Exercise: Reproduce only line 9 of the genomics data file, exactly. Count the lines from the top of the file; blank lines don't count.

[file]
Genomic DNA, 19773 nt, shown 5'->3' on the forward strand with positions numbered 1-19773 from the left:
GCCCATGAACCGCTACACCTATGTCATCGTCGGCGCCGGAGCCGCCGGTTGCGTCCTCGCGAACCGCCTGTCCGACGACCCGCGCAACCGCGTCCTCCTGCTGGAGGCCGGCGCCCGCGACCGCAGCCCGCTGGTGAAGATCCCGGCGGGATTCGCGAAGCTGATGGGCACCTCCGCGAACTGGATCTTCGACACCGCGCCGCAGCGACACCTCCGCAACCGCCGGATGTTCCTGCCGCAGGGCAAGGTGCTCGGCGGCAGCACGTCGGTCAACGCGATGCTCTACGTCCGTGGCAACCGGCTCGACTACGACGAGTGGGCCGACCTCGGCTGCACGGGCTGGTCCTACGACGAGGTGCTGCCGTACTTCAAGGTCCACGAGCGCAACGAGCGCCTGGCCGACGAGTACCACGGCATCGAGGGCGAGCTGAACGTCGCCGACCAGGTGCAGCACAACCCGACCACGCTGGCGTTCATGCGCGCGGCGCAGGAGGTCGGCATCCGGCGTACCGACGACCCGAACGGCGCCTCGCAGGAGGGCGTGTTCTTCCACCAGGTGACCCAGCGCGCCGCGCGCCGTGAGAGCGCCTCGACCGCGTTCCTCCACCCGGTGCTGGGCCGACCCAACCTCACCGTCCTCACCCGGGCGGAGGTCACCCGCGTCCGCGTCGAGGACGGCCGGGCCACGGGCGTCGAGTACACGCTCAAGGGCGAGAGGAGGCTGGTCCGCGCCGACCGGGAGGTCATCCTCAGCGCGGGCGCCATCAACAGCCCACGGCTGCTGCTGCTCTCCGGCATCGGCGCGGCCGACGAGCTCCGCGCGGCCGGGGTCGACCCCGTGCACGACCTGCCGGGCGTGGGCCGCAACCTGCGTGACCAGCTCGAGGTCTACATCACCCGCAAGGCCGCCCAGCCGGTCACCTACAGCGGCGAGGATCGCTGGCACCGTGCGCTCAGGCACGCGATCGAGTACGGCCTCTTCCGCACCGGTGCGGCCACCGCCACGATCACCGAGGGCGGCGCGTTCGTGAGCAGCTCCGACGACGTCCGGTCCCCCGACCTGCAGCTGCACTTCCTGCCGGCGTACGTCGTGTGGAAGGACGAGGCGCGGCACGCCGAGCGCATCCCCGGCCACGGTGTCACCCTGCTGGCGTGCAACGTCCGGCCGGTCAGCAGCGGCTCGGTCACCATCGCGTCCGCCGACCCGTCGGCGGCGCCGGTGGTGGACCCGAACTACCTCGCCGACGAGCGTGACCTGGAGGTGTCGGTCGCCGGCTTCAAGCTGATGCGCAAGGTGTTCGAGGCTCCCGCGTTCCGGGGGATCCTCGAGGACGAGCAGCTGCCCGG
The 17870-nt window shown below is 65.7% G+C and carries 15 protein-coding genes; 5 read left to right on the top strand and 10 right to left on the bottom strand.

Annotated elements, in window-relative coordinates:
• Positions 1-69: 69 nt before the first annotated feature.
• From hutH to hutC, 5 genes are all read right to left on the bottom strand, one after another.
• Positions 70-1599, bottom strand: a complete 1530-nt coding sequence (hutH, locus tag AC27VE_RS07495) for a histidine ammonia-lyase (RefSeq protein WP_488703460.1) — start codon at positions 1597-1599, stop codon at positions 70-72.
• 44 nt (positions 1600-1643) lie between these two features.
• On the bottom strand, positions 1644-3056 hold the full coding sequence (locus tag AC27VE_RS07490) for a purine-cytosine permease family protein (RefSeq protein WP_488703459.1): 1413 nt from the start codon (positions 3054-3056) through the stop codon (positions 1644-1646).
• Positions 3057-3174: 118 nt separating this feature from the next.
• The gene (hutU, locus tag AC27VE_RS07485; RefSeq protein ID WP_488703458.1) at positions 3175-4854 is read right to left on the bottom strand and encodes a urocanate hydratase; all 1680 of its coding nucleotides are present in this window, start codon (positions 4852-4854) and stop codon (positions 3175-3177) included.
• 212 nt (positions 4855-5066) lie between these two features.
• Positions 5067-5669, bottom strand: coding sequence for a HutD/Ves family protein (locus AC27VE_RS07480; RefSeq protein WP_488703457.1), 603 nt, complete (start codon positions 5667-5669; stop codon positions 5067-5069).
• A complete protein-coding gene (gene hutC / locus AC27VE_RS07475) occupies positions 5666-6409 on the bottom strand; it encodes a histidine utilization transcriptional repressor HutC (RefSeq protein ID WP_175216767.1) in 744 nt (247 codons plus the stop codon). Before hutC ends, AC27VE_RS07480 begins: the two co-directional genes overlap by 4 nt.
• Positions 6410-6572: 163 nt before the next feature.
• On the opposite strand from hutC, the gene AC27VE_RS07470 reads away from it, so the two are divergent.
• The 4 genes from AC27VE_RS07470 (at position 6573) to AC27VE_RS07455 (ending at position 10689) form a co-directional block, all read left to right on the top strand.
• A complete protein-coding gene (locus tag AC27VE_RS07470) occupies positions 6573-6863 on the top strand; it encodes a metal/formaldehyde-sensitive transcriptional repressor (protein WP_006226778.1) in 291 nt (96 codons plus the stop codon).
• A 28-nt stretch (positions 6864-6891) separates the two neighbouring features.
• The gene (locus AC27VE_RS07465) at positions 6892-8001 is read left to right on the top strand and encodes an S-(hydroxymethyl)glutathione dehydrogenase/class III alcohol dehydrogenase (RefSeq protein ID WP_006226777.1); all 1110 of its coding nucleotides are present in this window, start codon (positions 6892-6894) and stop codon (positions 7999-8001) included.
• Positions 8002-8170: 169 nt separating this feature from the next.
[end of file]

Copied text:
• On the bottom strand, positions 1644-3056 hold the full coding sequence (locus tag AC27VE_RS07490) for a purine-cytosine permease family protein (RefSeq protein WP_488703459.1): 1413 nt from the start codon (positions 3054-3056) through the stop codon (positions 1644-1646).